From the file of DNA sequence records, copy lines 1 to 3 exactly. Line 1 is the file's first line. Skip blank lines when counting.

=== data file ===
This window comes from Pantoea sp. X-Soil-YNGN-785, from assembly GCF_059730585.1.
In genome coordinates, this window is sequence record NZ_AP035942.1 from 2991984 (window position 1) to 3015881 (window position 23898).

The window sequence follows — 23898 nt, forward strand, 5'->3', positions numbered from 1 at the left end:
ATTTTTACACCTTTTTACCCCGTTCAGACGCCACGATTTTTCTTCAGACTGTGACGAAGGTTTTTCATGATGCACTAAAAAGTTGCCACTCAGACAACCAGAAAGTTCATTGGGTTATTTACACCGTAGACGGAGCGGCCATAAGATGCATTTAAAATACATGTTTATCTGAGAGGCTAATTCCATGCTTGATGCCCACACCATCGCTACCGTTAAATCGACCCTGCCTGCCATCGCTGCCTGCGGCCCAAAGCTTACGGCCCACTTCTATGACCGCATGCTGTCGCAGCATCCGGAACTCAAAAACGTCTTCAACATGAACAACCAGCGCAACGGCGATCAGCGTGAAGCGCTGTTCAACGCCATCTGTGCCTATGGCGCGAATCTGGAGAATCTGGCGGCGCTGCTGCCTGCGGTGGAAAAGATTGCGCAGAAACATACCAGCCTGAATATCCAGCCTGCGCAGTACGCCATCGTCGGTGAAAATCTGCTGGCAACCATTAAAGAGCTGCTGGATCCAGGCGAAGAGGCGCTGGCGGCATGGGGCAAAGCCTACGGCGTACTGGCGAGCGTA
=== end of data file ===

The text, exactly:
This window comes from Pantoea sp. X-Soil-YNGN-785, from assembly GCF_059730585.1.
In genome coordinates, this window is sequence record NZ_AP035942.1 from 2991984 (window position 1) to 3015881 (window position 23898).

The window sequence follows — 23898 nt, forward strand, 5'->3', positions numbered from 1 at the left end: